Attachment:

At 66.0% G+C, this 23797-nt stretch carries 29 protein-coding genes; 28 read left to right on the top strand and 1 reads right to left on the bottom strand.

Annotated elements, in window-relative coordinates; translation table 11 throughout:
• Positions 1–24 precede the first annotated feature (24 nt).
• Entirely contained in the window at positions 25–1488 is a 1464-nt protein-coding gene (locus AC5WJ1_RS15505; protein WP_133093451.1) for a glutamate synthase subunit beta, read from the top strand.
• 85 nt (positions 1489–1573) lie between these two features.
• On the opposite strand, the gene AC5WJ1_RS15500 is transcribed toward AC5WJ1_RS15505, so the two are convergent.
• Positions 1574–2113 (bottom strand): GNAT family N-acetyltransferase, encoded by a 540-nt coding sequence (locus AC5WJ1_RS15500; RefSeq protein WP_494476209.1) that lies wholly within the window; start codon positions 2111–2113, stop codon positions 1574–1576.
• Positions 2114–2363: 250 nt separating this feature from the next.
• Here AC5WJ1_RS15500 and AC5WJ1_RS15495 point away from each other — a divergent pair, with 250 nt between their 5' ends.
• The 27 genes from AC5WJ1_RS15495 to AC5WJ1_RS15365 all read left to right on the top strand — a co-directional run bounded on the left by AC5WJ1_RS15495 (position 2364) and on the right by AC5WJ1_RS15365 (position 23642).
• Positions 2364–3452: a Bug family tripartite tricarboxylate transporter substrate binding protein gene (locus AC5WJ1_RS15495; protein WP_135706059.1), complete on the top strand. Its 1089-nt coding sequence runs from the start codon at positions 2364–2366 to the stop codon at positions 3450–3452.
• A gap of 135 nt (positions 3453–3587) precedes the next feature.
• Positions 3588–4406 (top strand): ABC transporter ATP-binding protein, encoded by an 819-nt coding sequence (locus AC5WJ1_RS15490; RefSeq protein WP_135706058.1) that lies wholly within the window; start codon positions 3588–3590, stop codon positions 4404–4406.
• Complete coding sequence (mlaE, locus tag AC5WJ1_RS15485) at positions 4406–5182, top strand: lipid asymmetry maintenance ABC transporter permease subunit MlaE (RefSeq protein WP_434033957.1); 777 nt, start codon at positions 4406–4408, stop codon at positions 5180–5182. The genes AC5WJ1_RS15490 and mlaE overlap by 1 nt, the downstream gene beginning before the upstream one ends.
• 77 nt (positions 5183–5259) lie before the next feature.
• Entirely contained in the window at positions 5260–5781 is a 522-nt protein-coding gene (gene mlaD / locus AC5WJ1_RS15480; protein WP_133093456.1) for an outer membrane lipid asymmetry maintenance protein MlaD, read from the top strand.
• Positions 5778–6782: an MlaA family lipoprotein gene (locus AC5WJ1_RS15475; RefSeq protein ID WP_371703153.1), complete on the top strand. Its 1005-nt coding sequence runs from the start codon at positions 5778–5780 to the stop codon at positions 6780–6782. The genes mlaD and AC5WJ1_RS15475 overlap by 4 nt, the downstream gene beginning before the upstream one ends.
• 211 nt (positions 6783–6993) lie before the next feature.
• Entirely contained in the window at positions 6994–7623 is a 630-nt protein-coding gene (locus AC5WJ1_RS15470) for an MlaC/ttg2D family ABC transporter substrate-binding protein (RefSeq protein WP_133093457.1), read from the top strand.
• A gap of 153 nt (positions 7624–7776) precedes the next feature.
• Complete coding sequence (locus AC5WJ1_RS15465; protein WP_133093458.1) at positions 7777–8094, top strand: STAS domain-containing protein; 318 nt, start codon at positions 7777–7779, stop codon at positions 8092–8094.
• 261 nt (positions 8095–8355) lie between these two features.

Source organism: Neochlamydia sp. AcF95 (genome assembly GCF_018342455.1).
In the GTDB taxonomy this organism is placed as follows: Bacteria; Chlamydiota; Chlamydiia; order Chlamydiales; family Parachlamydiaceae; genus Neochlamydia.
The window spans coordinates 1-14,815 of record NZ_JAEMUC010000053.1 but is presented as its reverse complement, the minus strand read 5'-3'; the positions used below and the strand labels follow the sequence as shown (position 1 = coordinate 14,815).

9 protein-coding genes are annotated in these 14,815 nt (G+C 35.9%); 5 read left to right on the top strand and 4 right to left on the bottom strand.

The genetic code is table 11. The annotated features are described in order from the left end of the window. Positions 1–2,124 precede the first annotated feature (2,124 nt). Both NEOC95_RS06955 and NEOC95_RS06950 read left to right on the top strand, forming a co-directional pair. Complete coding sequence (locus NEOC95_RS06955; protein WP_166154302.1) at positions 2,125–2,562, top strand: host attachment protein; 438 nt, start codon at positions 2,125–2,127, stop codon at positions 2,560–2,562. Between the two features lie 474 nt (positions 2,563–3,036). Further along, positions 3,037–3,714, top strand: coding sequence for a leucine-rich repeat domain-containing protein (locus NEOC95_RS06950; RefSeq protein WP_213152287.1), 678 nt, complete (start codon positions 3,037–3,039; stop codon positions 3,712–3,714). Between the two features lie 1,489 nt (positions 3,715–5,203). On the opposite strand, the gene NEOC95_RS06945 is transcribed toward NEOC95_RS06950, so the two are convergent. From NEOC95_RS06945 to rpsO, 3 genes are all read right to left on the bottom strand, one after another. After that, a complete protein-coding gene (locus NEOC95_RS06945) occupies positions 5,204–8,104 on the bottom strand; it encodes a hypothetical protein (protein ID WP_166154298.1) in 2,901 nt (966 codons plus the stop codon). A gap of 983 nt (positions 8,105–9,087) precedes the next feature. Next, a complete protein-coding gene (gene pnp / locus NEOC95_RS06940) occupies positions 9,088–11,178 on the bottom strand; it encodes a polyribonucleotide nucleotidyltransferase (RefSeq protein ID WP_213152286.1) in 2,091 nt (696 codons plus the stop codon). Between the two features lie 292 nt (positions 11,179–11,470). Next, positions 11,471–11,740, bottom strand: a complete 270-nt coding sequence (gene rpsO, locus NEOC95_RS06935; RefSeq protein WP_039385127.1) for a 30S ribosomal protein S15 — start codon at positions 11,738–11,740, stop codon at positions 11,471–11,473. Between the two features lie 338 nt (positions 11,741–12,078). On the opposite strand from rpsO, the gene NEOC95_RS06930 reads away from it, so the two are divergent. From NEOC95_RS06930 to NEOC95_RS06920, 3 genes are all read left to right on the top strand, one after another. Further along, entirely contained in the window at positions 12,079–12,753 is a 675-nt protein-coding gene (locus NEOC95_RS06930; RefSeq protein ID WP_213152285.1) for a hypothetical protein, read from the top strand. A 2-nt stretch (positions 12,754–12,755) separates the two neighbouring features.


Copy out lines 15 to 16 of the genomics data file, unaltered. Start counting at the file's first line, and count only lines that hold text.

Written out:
• 77 nt (positions 5183–5259) lie before the next feature.
• Entirely contained in the window at positions 5260–5781 is a 522-nt protein-coding gene (gene mlaD / locus AC5WJ1_RS15480; protein WP_133093456.1) for an outer membrane lipid asymmetry maintenance protein MlaD, read from the top strand.